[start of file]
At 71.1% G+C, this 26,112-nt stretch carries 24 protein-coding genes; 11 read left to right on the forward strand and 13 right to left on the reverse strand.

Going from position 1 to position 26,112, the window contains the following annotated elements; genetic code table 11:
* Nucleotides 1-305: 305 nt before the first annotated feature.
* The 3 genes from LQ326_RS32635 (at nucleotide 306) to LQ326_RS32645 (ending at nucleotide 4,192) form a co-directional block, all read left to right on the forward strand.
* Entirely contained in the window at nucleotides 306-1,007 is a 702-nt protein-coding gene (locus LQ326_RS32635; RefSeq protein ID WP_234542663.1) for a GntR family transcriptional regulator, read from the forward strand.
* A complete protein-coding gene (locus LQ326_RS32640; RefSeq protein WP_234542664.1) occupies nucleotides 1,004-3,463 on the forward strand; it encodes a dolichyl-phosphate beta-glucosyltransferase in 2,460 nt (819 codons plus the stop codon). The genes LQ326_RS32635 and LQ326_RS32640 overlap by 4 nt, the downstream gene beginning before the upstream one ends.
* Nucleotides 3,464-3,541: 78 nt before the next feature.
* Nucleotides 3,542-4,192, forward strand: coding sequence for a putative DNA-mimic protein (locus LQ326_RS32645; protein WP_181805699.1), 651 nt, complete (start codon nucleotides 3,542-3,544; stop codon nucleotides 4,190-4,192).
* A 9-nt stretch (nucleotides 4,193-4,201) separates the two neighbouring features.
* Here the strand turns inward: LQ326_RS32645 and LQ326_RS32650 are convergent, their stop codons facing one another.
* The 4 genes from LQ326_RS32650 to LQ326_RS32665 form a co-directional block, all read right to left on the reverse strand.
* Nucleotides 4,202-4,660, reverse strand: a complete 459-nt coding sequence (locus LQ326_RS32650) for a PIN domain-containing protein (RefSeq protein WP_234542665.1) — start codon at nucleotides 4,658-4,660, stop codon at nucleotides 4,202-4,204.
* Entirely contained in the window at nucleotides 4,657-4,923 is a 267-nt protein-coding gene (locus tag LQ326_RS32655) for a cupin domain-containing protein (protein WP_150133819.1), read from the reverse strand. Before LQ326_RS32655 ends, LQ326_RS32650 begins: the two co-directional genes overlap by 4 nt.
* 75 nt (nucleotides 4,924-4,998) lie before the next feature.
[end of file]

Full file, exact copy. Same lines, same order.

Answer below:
At 71.1% G+C, this 26,112-nt stretch carries 24 protein-coding genes; 11 read left to right on the forward strand and 13 right to left on the reverse strand.

Going from position 1 to position 26,112, the window contains the following annotated elements; genetic code table 11:
* Nucleotides 1-305: 305 nt before the first annotated feature.
* The 3 genes from LQ326_RS32635 (at nucleotide 306) to LQ326_RS32645 (ending at nucleotide 4,192) form a co-directional block, all read left to right on the forward strand.
* Entirely contained in the window at nucleotides 306-1,007 is a 702-nt protein-coding gene (locus LQ326_RS32635; RefSeq protein ID WP_234542663.1) for a GntR family transcriptional regulator, read from the forward strand.
* A complete protein-coding gene (locus LQ326_RS32640; RefSeq protein WP_234542664.1) occupies nucleotides 1,004-3,463 on the forward strand; it encodes a dolichyl-phosphate beta-glucosyltransferase in 2,460 nt (819 codons plus the stop codon). The genes LQ326_RS32635 and LQ326_RS32640 overlap by 4 nt, the downstream gene beginning before the upstream one ends.
* Nucleotides 3,464-3,541: 78 nt before the next feature.
* Nucleotides 3,542-4,192, forward strand: coding sequence for a putative DNA-mimic protein (locus LQ326_RS32645; protein WP_181805699.1), 651 nt, complete (start codon nucleotides 3,542-3,544; stop codon nucleotides 4,190-4,192).
* A 9-nt stretch (nucleotides 4,193-4,201) separates the two neighbouring features.
* Here the strand turns inward: LQ326_RS32645 and LQ326_RS32650 are convergent, their stop codons facing one another.
* The 4 genes from LQ326_RS32650 to LQ326_RS32665 form a co-directional block, all read right to left on the reverse strand.
* Nucleotides 4,202-4,660, reverse strand: a complete 459-nt coding sequence (locus LQ326_RS32650) for a PIN domain-containing protein (RefSeq protein WP_234542665.1) — start codon at nucleotides 4,658-4,660, stop codon at nucleotides 4,202-4,204.
* Entirely contained in the window at nucleotides 4,657-4,923 is a 267-nt protein-coding gene (locus tag LQ326_RS32655) for a cupin domain-containing protein (protein WP_150133819.1), read from the reverse strand. Before LQ326_RS32655 ends, LQ326_RS32650 begins: the two co-directional genes overlap by 4 nt.
* 75 nt (nucleotides 4,924-4,998) lie before the next feature.